Then and Now: A Review of Teaching Listening by Mary Underwood

by Chris Bedwell
Centre for English Language Communication
National University of Singapore

Underwood, M. (1989). Teaching listening. Harlow, England: Longman.
ISBN 978-0582746190, 128 Pages.

Mary Underwood’s book, Teaching Listening (Longman, 1989), has been recommended reading for many trainee and in-service teachers on ESOL certificate and diploma courses. It provides a wide range of practical techniques (also conveniently summarised in an appendix) covering the pre-, while- and post-text stages of a listening lesson. Also included throughout the book are commonsense suggestions and observations on learner behaviour which can inform the teacher of the likely success, or otherwise, of a lesson. Since listening is considered by many ESOL practitioners to be the preferential mode of first exposure to English in the classroom (the rationale being that it is unfair to expect students to produce language verbally without ever having heard it beforehand), the text constitutes a useful initial point of reference.

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Incorporating Collocation Teaching in a Reading-Writing Program

by Yang Ying, National University of Singapore
and Jiang Jingyi, South China University of Technology

This paper discusses vocabulary teaching in tertiary institutions in China and points out the importance of learning collocation in an English as a foreign language context. The authors propose that the teaching of collocation should be incorporated into any standard reading-writing program by addressing three important aspects in the process, namely: use of resources, training of students’ note-taking strategies and incorporation of classroom tasks that require noticing, recording and using collocations. This is further elaborated through an example of how a reading text can be exploited to promote students’ awareness and use of collocation, and their learning of collocation in and outside the classroom.

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Interview with Alan Maley: Exploring Creativity in the Language Classroom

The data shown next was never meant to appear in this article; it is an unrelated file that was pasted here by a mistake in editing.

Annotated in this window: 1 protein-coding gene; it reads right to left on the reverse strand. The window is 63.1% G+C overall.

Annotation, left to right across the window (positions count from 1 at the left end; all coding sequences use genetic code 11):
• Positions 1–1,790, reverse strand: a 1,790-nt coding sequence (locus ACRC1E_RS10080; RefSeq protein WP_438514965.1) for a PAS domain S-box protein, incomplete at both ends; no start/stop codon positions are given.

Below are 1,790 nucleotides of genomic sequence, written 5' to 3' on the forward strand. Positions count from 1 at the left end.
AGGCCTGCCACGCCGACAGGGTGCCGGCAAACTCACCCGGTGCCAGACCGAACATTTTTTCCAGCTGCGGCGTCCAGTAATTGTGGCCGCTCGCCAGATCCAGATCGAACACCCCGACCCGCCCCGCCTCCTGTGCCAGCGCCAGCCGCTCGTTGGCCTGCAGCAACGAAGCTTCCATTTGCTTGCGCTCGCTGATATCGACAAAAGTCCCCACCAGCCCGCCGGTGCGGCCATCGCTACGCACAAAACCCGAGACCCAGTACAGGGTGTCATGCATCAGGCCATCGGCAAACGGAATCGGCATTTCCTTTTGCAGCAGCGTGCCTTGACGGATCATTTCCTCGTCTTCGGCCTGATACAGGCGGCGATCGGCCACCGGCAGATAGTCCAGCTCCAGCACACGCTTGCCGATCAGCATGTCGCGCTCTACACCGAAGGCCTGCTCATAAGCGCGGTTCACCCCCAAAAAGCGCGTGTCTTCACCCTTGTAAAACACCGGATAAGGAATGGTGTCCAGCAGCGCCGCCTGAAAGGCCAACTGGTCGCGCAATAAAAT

by Flora Debora Floris
Petra Christian University, Indonesia

Alan Maley
Professor Alan Maley has been involved in English Language Teaching (ELT) for over 50 years. He worked for the British Council in Yugoslavia, Ghana, Italy, France, China and India. For 5 years he was Director of the Bell Educational Trust in Cambridge. He worked in universities in Singapore, Thailand and Malaysia as well as in his native country, UK. For 25 years Alan was Series Editor for the OUP Resource Books for Teachers series. He has published over 40 books and numerous articles.

Alan has been privileged to work with some of the ‘greats’, well-known people such as Michael Swan, Robert O’Neill, Ron Carter, Earl Stevick, and N.S. Prabhu. He has also derived great pleasure and happiness from working with all manner of teachers worldwide, ranging from primary teachers in Ghana, secondary school teachers in France, MA students in Thailand, and teachers in private language schools in a whole variety of contexts.

But apart from the people, Alan says, “I have also received great satisfaction from the way ideas and new approaches have evolved over the years, and the passion which drives that process. As part of this I have felt encouraged by the growth in self-esteem among us deriving from the way we have to a large extent established ourselves as a profession.”

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Theory to Practice: An Easy-to-follow Book on Teaching Vocabulary

by Feng Teng
Nanning University, China

Lessard-Clouston, M. (2013). Teaching Vocabulary. Alexandria, VA: TESOL International Association.
ISBN 978-1-93118-597-4, 46 Pages.

The psycholinguistic and corpus-based research concerning the core issue of vocabulary has received significant attention over the past two decades. Although the research on vocabulary cannot be equated with the breadth of research on syntax, the central role of vocabulary in language learning, both theoretically and practically, has received much attention. In addition, the pedagogical application of vocabulary research and activities has undergone much discussion (e.g., Hiebert & Kamil, 2005; Nation, 2008; Nation & Gu, 2007; Nation & Webb, 2011; Zimmerman, 2009; Ur, 2012). Recently, there has been a surge in publications on researching vocabulary in terms of both pedagogy and practice. Teaching Vocabulary, Lessard-Clouston’s new book, written in accessible language, is a note-worthy and thought-provoking work. It can inform experienced teachers who want to probe more deeply into the area of vocabulary as well as novice teachers who want to apply theories derived from vocabulary research within classroom practices.

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Teacher Voices: A Virtual Forum for ELT Professionals

by Fenty Lidya Siregar
Victoria University of Wellington, New Zealand

Teacher professional development (TPD) is fundamental since effective teaching comes from a teacher who actively constructs his or her knowledge and skills through different means and is reflectively engaged in exploring his or her own teaching development  (Richards, 2002). In the past, we might have thought that institutions or government agencies were responsible for providing training for TPD. However, Richards and Farell (2005, p. 15) argue that “[t]eachers can plan many aspects of their own professional development.” In other words, TPD can be carried out by individual teachers who take the initiative.

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Choosing the Right International Journal in TESOL and Applied Linguistics